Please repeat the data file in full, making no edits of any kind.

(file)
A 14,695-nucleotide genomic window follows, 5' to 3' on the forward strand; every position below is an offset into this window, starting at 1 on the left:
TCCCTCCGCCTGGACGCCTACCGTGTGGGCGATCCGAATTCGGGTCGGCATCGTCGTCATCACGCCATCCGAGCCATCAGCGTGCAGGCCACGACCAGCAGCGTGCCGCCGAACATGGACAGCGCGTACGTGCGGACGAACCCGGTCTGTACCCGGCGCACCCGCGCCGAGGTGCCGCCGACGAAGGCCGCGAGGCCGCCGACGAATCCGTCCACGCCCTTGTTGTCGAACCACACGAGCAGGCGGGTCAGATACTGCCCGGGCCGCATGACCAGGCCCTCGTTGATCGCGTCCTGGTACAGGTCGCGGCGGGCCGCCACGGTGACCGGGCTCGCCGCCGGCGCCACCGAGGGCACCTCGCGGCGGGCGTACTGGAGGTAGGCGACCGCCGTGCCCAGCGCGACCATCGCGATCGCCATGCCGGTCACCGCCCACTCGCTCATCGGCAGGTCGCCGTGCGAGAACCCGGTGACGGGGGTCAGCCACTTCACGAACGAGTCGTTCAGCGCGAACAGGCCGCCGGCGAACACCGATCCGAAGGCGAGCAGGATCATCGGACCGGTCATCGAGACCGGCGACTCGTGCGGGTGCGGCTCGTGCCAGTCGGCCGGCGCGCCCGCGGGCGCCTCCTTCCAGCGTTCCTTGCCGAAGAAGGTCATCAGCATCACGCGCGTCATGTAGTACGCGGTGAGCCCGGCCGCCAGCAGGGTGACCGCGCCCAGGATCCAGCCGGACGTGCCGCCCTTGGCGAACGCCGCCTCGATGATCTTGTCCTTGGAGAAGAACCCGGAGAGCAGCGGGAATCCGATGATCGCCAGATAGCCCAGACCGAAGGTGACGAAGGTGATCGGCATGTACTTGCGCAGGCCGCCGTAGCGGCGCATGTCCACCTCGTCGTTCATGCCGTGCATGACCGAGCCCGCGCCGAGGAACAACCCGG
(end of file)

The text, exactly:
A 14,695-nucleotide genomic window follows, 5' to 3' on the forward strand; every position below is an offset into this window, starting at 1 on the left:
TCCCTCCGCCTGGACGCCTACCGTGTGGGCGATCCGAATTCGGGTCGGCATCGTCGTCATCACGCCATCCGAGCCATCAGCGTGCAGGCCACGACCAGCAGCGTGCCGCCGAACATGGACAGCGCGTACGTGCGGACGAACCCGGTCTGTACCCGGCGCACCCGCGCCGAGGTGCCGCCGACGAAGGCCGCGAGGCCGCCGACGAATCCGTCCACGCCCTTGTTGTCGAACCACACGAGCAGGCGGGTCAGATACTGCCCGGGCCGCATGACCAGGCCCTCGTTGATCGCGTCCTGGTACAGGTCGCGGCGGGCCGCCACGGTGACCGGGCTCGCCGCCGGCGCCACCGAGGGCACCTCGCGGCGGGCGTACTGGAGGTAGGCGACCGCCGTGCCCAGCGCGACCATCGCGATCGCCATGCCGGTCACCGCCCACTCGCTCATCGGCAGGTCGCCGTGCGAGAACCCGGTGACGGGGGTCAGCCACTTCACGAACGAGTCGTTCAGCGCGAACAGGCCGCCGGCGAACACCGATCCGAAGGCGAGCAGGATCATCGGACCGGTCATCGAGACCGGCGACTCGTGCGGGTGCGGCTCGTGCCAGTCGGCCGGCGCGCCCGCGGGCGCCTCCTTCCAGCGTTCCTTGCCGAAGAAGGTCATCAGCATCACGCGCGTCATGTAGTACGCGGTGAGCCCGGCCGCCAGCAGGGTGACCGCGCCCAGGATCCAGCCGGACGTGCCGCCCTTGGCGAACGCCGCCTCGATGATCTTGTCCTTGGAGAAGAACCCGGAGAGCAGCGGGAATCCGATGATCGCCAGATAGCCCAGACCGAAGGTGACGAAGGTGATCGGCATGTACTTGCGCAGGCCGCCGTAGCGGCGCATGTCCACCTCGTCGTTCATGCCGTGCATGACCGAGCCCGCGCCGAGGAACAACCCGG